Based very loosely on the 16th century epic poem Gerusalemme liberata (Jerusalem Delivered) by Torquato Tasso, Rinaldo is a pastiche of a vaguely historical rendition of the 1099 Siege of Jerusalem, peppered with classical Greco-Roman references, and set in a world inhabited by sorcerers, kings, mermaids, and an entire bestiary's worth of dragons and assorted monsters.

The story introduces General Goffredo and the mighty knight Rinaldo, who are at war with Argante, the blustering king of Jerusalem, and his mistress, the wicked enchantress Armida.

Goffredo promises that his daughter Almirena will marry Rinaldo once they achieve victory. But when Armida kidnaps Almirena, our heroes embark on a quest to find a magician who will help them rescue Almirena and defeat Armida and her minions.

When Armida's formidable magic lures Rinaldo into her clutches, she becomes so enamoured of the handsome knight that she tries to seduce him by transforming herself into Almirena. Meanwhile, Argante is overcome with pity and love for the captive, grieving Almirena. Eventually, with the power of magic, everything sorts itself out. Goffredo and Rinaldo defeat their enemies, and the lovers are reunited.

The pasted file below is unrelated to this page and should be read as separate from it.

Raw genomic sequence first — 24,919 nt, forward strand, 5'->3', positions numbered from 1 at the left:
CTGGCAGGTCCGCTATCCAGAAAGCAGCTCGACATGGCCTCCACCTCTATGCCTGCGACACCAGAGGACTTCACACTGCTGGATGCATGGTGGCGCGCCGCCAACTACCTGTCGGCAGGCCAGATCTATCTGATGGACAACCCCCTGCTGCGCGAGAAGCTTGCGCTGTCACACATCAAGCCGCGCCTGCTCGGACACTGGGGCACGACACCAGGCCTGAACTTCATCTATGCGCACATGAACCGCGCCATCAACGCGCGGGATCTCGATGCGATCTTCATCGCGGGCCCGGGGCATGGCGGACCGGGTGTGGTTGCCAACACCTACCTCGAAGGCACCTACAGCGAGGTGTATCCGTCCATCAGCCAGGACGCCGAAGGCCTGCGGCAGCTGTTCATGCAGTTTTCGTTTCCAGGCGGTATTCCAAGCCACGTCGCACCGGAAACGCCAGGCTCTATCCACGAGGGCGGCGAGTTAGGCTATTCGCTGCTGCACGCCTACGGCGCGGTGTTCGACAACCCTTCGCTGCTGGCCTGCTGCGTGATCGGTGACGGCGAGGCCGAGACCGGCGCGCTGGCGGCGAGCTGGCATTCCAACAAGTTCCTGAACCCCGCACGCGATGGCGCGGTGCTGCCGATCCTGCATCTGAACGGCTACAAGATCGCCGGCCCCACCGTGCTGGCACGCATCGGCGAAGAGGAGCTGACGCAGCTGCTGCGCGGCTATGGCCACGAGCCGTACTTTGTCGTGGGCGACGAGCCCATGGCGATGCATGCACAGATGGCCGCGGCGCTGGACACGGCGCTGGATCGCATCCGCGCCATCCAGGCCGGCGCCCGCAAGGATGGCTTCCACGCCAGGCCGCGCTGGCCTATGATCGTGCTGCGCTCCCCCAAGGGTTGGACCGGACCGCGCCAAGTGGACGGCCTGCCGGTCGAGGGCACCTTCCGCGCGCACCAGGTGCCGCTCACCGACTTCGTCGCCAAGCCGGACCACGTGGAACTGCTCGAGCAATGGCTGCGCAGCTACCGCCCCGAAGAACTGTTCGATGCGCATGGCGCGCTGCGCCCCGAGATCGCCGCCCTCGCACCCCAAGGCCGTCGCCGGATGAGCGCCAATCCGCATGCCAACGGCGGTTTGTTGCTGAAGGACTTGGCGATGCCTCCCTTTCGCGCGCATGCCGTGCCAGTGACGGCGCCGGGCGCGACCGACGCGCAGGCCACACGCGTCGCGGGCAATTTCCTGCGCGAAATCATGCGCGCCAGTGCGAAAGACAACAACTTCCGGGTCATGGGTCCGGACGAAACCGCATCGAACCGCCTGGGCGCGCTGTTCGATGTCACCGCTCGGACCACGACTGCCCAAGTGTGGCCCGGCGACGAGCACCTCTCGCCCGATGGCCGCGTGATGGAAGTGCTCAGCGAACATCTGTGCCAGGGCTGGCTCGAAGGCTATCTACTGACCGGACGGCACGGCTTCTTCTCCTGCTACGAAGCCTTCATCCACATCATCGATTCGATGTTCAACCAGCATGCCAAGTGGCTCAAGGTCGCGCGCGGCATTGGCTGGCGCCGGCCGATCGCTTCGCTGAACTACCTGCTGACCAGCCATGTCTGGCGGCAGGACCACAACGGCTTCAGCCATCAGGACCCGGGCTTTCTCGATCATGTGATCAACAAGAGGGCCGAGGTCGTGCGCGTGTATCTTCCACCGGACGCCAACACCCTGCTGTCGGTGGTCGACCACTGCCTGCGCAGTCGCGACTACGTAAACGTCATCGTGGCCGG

Rinaldo is a tricky opera to stage. There is the question of how to conceive the special effects. The libretto makes as many demands on the imagination of a scenic designer as Das Rheingold – calling for seashore and mountaintop; garden and desert; fountains and aviaries; a boat on the sea; pitched battles between two armies; on-stage transformations; and hordes of bizarre creatures – dragons, mermaids, monsters, furies.